Art

Seducing the Viewer to Have a Roll in the Hay at the Louvre Lens

The exhibition Love is like a series of loosely related theory or fiction discussions that become most interesting when they overreach to the point of self-contradiction.

François Boucher, “Odalisque” (1743) oil on canvas, Musée des Beaux-Arts Reims (MNR 61 © photo by C. Devleeschauwer)

LENS, France — When love organs in congress emit primeval sounds of desire, it is the ear that receives these rhythms. But at the Louvre-Lens Museum’s Amour (Love) exhibition, the eye also receives emotive vibrations of equal intensity, creating a space for hot, instinctive thought.

Love contains a far-reaching selection of some 250 artworks in diverse media from various civilizations. It traces from gallery to gallery, following a conceptual drumbeat, how ways of loving have been conceived and represented in the history of art: spanning ancient pagan forms, depictions of original sin, and modern quests for free and fair ways of loving. (Regarding the notion of original sin: Christians and Greeks both blamed the expulsion from the Garden of Eden and the exit of the Golden Age on the power of seduction wielded by the first woman — be she Eve, as seen in Eugene Delaplanche’s Neoclassical sculpture “Eve Before the Sin” (1891) or Pandora, that Henri-Joseph Rutxhiel carved as “Pandora” in 1822.) The acceptance of marriage for love by 19th- century European society was only a step towards the triumph of consent in love over the social obligations of arranged marriages.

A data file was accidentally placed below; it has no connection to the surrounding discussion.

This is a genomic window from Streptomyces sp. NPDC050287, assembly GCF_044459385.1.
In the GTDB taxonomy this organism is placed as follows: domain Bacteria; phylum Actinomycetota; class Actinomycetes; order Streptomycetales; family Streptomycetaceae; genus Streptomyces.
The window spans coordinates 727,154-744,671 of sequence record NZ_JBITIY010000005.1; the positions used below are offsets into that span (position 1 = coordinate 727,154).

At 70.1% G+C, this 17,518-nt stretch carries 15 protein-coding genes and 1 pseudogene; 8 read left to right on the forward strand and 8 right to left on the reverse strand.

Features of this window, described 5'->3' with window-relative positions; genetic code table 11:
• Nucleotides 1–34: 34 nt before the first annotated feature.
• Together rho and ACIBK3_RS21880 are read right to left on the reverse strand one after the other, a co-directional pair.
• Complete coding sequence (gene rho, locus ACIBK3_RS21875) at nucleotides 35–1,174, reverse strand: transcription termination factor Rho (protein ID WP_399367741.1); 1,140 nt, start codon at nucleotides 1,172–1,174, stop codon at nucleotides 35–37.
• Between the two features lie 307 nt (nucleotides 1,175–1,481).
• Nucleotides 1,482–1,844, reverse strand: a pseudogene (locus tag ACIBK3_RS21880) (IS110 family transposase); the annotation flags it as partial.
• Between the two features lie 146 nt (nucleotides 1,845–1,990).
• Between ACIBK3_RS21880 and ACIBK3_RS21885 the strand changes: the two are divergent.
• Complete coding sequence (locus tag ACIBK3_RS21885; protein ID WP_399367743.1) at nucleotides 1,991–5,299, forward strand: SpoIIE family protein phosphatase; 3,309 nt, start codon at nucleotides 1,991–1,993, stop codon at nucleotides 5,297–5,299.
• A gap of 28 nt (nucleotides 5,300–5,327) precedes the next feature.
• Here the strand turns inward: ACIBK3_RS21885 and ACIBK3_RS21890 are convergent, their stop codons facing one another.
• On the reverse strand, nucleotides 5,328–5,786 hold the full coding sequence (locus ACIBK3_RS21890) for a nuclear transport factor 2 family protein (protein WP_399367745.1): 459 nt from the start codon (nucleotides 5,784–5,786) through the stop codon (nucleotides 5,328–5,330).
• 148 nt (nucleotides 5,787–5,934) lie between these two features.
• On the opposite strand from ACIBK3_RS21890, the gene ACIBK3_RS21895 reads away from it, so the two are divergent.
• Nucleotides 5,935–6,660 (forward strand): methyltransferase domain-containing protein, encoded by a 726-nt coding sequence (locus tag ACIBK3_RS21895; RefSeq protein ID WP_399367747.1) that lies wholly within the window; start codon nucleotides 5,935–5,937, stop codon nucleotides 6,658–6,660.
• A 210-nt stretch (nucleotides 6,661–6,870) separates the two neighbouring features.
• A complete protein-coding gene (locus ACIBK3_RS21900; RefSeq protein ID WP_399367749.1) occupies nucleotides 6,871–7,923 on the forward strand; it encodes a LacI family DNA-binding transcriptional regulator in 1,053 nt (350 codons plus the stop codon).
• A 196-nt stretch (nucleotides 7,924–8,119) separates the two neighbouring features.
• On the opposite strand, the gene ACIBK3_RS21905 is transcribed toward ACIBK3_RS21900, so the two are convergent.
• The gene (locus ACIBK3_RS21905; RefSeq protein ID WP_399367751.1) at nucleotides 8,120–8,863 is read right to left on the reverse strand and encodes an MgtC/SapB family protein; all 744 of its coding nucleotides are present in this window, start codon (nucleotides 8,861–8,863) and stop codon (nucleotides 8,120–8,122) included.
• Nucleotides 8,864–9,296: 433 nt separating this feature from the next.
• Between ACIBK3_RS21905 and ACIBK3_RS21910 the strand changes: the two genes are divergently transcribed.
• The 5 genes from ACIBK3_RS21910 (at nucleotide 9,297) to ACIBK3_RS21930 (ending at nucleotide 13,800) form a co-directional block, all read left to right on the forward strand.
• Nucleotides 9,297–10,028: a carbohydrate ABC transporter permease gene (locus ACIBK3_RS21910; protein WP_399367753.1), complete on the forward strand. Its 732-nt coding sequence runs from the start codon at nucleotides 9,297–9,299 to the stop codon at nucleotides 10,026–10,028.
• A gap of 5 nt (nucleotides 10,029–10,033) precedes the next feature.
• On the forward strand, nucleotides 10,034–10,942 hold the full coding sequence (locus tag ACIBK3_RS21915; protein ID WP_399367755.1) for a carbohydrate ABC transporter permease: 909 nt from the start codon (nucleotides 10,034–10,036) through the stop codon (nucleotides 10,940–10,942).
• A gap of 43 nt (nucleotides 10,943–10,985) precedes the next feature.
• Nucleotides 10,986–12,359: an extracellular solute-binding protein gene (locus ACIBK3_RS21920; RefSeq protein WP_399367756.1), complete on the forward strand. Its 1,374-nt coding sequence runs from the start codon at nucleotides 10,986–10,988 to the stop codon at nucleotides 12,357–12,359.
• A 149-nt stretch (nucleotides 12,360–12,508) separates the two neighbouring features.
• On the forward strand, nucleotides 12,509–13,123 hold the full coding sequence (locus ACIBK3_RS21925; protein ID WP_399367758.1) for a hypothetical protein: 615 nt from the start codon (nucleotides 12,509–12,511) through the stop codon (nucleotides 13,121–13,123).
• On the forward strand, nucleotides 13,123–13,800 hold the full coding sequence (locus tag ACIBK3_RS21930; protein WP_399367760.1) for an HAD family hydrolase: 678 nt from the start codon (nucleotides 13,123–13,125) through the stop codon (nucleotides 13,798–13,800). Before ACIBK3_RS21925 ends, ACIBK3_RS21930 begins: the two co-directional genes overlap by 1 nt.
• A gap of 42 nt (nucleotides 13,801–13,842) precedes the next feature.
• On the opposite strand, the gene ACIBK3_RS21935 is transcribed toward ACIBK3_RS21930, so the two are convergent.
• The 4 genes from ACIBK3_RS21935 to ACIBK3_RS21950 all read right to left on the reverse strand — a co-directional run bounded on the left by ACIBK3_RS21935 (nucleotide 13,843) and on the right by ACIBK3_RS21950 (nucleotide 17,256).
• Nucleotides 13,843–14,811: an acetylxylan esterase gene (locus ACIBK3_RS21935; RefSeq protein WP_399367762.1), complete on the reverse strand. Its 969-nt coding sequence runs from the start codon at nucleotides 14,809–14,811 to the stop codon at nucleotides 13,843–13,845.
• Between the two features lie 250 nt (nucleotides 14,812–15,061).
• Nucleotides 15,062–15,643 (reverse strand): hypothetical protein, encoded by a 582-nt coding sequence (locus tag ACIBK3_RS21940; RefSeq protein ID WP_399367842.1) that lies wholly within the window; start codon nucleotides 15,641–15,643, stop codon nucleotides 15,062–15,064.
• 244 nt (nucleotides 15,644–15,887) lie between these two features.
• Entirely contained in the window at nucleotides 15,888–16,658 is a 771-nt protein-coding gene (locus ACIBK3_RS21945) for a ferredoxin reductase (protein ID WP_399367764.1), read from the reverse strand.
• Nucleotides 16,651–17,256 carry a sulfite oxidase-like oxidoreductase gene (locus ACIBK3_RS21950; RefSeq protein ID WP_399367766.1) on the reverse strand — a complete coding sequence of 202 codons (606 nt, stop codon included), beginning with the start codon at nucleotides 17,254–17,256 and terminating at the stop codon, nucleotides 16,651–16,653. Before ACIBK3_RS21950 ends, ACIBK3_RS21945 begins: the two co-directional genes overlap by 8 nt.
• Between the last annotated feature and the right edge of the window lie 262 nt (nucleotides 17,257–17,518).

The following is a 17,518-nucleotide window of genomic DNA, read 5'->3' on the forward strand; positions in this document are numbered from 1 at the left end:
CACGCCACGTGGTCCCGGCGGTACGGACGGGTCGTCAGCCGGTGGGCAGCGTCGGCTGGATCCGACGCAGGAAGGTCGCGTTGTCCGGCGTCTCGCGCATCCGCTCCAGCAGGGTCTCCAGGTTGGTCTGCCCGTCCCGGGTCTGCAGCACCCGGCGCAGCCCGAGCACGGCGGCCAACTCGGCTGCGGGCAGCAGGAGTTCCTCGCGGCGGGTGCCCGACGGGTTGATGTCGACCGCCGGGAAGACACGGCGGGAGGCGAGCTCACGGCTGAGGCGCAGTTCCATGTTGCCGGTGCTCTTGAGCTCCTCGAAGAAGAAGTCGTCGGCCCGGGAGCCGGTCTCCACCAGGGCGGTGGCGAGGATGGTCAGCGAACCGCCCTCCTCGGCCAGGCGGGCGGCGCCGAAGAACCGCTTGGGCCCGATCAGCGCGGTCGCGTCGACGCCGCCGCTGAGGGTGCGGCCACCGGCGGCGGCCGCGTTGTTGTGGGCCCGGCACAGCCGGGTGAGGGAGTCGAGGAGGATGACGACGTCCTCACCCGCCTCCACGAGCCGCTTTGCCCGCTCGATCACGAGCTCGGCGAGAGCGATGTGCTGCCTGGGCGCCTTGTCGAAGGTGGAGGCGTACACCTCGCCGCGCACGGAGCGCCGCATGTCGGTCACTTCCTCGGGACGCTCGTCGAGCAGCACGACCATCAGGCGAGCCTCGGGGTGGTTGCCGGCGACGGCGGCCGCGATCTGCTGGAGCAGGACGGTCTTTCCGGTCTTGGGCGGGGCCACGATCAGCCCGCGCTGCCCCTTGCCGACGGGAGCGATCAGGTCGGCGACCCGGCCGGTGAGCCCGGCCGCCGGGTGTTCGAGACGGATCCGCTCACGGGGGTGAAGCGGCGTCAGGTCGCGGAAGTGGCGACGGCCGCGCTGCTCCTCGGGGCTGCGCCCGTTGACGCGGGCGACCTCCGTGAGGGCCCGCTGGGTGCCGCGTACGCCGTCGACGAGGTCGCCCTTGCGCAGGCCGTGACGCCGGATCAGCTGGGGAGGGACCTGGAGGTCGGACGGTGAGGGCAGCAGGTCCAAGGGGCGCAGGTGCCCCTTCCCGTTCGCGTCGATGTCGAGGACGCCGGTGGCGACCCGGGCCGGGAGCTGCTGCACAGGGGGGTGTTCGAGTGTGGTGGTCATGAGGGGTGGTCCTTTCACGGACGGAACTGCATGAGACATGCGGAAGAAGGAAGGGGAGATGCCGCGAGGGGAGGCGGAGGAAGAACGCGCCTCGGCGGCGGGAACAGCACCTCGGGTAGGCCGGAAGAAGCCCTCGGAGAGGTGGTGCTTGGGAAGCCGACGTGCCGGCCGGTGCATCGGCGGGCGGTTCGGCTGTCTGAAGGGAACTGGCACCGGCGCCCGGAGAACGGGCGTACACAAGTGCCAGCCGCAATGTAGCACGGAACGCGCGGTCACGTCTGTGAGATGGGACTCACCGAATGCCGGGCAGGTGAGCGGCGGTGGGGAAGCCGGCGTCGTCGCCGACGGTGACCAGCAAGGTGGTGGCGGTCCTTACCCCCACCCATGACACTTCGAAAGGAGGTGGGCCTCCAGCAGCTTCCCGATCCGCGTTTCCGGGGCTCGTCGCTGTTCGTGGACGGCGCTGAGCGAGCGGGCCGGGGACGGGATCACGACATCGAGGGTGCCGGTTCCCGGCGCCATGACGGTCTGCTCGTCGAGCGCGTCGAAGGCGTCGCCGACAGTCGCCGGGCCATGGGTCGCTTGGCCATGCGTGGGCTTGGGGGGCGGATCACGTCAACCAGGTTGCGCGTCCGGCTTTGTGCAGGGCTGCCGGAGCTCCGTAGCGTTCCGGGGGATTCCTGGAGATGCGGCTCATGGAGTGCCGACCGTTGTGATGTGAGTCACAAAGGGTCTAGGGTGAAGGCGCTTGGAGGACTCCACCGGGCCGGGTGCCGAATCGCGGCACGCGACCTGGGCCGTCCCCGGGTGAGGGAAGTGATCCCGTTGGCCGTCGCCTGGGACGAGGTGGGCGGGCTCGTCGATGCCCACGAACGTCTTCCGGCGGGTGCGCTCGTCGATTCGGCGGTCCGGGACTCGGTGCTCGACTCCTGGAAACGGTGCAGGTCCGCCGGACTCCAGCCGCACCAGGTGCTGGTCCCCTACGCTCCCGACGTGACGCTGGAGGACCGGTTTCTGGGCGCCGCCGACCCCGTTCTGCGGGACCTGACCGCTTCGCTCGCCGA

Giuseppe della Porta Salviati, “Adam and Eve” (circa 1526–1550), oil on canvas Toulouse (Musée des Augustins © STC – Mairie de Toulouse)

The feeling of falling in love — which one can neither easily find nor effortlessly fall out of — is surveyed throughout seven major sections with agile deftness. Each of the sections wander through the historical construction of our evolving ways and means of erecting and saving affectionate attachment. Starting from the stigmatizing of the feminine, the visitor works her way through rooms of passion, adoration, gallantry, libertinage, and romanticism; but this historical overview does not seek to be exhaustive nor does it exhaust.

The excitement begins in the very first gallery with a masterpiece of ancient statuary that suggests an eternal proclamation of stasis: Egyptian married couple “Youyou and Tiy, Guardians of the Treasure” (ca. 1391–1353 BCE) carved in quartzite. Its dignified stoic firmness suggests to me that deep long-lasting love can take on the dimensions of sublime, cosmological immensity, as expressed by John Coltrane in his 1964 ecstatic masterful opus A Love Supreme, where the emotive concept slants towards the ancient Om.

“Youyou and Tiy, Guardians of the Treasure” (about 1391-1353 BC), quartzite, Musée du Louvre Paris © Musée du Louvre (dist. RMN-GP, photo by Christian Décamps)

Given prime placement nearby is the splendid, sleek carving “Orestes and Pylades” (first century BCE) by Pasiteles, a Greek from Magna Graecia who became a Roman citizen active in Rome in the first century. This marble piece depicts a moment of calm in the intense relationship between cousins Pylades and Orestes, who have been presented by some Greek writers as a romantic same-sex couple. Indeed, the dialogue of Syrian satirist Lucian of Samosata’s text Erotes discusses the merits of homoeroticism using Orestes and Pylades as the principal models.